PHILADELPHIA, Pa.—Through the dance and music of Shen Yun, audiences find a way to connect to the people and history of China that is richer and more nuanced than they had encountered before—whether they work with Chinese colleagues, are Chinese-American themselves, or simply enjoy sampling the traditions of various cultures.
Rick Loughery, national chairman of the Young Republicans, and his friend Shane Materkowski attended the Feb. 27 matinee.
Shen Yun “allows the Western world a really great window into China and what’s actually going on over there, and I think that it helps us understand Chinese culture in a way that we don’t get to because of the way that the CCP (Chinese Communist Party) operates,” Mr. Loughery said.
“I think it also allows us to see the beauty of Chinese culture because many Americans—when we think of China today, we think of the communist regime, and it’s good to remind us that there are wonderful people in China, that believe in God and want a better world for everybody.”
Shen Yun’s performances highlight the centrality of spirituality, which led to the development of Chinese culture over 5,000 years. Chinese traditions place the utmost importance on the harmony between man and nature, and mutual respect among people. Through story dances, Shen Yun communicates such values.
“It seemed there was much more peaceful coexistence of different thoughts and ideas prior to the communist takeover and now it’s just one-way thinking and no other room for thought or belief, which is really, really scary, particularly in the modern age,” Mr. Loughery said.
But, through Shen Yun, he sees hope.
“I think there’s a promise that—or the potential that things can get better, that relations can improve, that life in China can get better in the future because young people will have a different perspective; Americans, perhaps though the show, better understand what’s going on over there and better know how we can help in the future,” he said.
Mr. Materkowski said that as an American-born Chinese, he absolutely loves Shen Yun “because it helps me bring my own culture, my own history, back to life, and allows me to kind of get some of those things that we don’t really get to see anymore.”
“It’s nice seeing Chinese dance brought back,” he said, adding that he’s never seen a production like this in China.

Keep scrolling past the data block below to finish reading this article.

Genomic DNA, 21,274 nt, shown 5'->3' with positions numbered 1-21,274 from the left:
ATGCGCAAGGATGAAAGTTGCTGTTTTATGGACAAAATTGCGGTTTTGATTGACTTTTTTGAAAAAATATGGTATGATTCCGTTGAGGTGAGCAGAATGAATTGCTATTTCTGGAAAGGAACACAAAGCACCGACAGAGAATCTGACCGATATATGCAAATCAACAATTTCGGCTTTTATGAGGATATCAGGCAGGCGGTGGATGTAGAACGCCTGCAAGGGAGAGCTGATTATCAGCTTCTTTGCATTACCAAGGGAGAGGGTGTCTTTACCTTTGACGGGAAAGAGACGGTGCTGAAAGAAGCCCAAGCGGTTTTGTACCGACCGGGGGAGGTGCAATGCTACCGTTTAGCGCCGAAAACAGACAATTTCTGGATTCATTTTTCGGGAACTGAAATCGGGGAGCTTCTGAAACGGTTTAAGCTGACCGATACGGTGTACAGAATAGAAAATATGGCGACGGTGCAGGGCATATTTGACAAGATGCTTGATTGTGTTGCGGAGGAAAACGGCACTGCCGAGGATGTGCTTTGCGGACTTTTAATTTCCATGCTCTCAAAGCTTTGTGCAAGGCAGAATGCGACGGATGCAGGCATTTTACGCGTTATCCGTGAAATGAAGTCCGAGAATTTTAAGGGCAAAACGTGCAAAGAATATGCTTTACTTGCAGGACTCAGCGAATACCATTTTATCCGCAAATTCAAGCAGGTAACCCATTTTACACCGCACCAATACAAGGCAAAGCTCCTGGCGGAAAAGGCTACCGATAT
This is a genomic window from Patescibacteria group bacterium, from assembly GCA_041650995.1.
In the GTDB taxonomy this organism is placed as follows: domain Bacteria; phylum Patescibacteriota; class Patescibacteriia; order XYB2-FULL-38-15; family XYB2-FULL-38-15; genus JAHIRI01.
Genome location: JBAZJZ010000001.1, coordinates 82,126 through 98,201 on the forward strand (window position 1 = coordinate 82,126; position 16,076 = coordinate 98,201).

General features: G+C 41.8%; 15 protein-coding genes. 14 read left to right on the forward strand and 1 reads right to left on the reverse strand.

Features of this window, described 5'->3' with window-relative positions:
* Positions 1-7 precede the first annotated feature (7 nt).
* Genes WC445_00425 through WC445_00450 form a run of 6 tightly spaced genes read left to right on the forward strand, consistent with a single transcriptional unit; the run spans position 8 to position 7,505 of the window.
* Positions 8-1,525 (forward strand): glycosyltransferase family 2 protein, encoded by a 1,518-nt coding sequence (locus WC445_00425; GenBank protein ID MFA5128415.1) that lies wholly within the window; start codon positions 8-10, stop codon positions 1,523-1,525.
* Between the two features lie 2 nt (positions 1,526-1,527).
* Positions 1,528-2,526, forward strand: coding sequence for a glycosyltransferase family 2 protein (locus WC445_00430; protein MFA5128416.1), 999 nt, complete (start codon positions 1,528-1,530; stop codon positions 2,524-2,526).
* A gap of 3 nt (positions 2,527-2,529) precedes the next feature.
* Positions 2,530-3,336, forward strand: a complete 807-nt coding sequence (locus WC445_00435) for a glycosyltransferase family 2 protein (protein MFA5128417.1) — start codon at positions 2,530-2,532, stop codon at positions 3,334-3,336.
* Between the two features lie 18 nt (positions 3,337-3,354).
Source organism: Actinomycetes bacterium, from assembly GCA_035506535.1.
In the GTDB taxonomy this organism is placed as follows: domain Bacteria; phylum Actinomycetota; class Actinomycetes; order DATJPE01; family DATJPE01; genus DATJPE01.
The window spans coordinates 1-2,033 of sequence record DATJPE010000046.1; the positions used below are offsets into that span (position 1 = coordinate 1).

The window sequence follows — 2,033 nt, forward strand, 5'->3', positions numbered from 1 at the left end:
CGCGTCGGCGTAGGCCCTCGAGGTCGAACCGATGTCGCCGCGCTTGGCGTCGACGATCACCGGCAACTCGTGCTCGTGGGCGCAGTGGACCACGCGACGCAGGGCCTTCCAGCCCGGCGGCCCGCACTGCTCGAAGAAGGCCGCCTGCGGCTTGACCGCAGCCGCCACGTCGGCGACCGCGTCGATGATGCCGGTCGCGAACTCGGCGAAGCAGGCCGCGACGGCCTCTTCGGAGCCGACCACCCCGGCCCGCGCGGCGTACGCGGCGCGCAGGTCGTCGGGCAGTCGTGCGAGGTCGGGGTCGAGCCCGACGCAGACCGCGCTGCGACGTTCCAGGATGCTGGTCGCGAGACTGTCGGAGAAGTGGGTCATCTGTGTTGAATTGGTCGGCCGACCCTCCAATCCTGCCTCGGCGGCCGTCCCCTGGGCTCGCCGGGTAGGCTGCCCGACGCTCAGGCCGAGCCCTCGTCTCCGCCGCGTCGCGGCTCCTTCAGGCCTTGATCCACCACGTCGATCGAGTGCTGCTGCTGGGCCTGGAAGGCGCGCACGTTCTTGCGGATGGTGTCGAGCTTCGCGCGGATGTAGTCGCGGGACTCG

Connecting With Chinese Colleagues
Joseph Cardullo is a quality management operations director at a pharmaceutical company. He was glad to have a glimpse into Chinese culture.
“In America, we have very little Chinese culture in our day-to-day life,” he said. “So, for me, it allows me to see perspectives into the Chinese culture here in America and for my colleagues, who, I share so much time with at work.”
The program also gave him a deeper appreciation of the Chinese peoples’ courage to stand up for their beliefs in the face of communist oppression. In its presentation, Shen Yun not only tells stories from ancient China but also depicts religious persecution in today’s China.
In one program “ladies were protesting for their beliefs, which cost her her life,” he recounted. “Here in America, we are blessed with the ability of free speech. … We as Americans probably don’t have that level of fear and don’t need that level of courage sometimes.”
Preserving a Beautiful Culture
Tony Sadowski, a producer for PBS and NPR, brought his family to see the show.
He found Shen Yun mind-opening.
“It’s a hopeful story and it’s one that challenges you and it makes you think a little bit about the way people are living their lives and what kind of things are important to us, what values we should really be thinking about,” he said.
For Mr. Sadowski, Shen Yun is about “preserving a culture that is about beauty, a sense of connection to your spirituality, and to each other.”
Given how enormous world events feel right now, “this is a really hopeful and vibrant beautiful show and it’s something that I think we need right now,” he said.
Reporting by William Huang, Frank Liang, and NTD.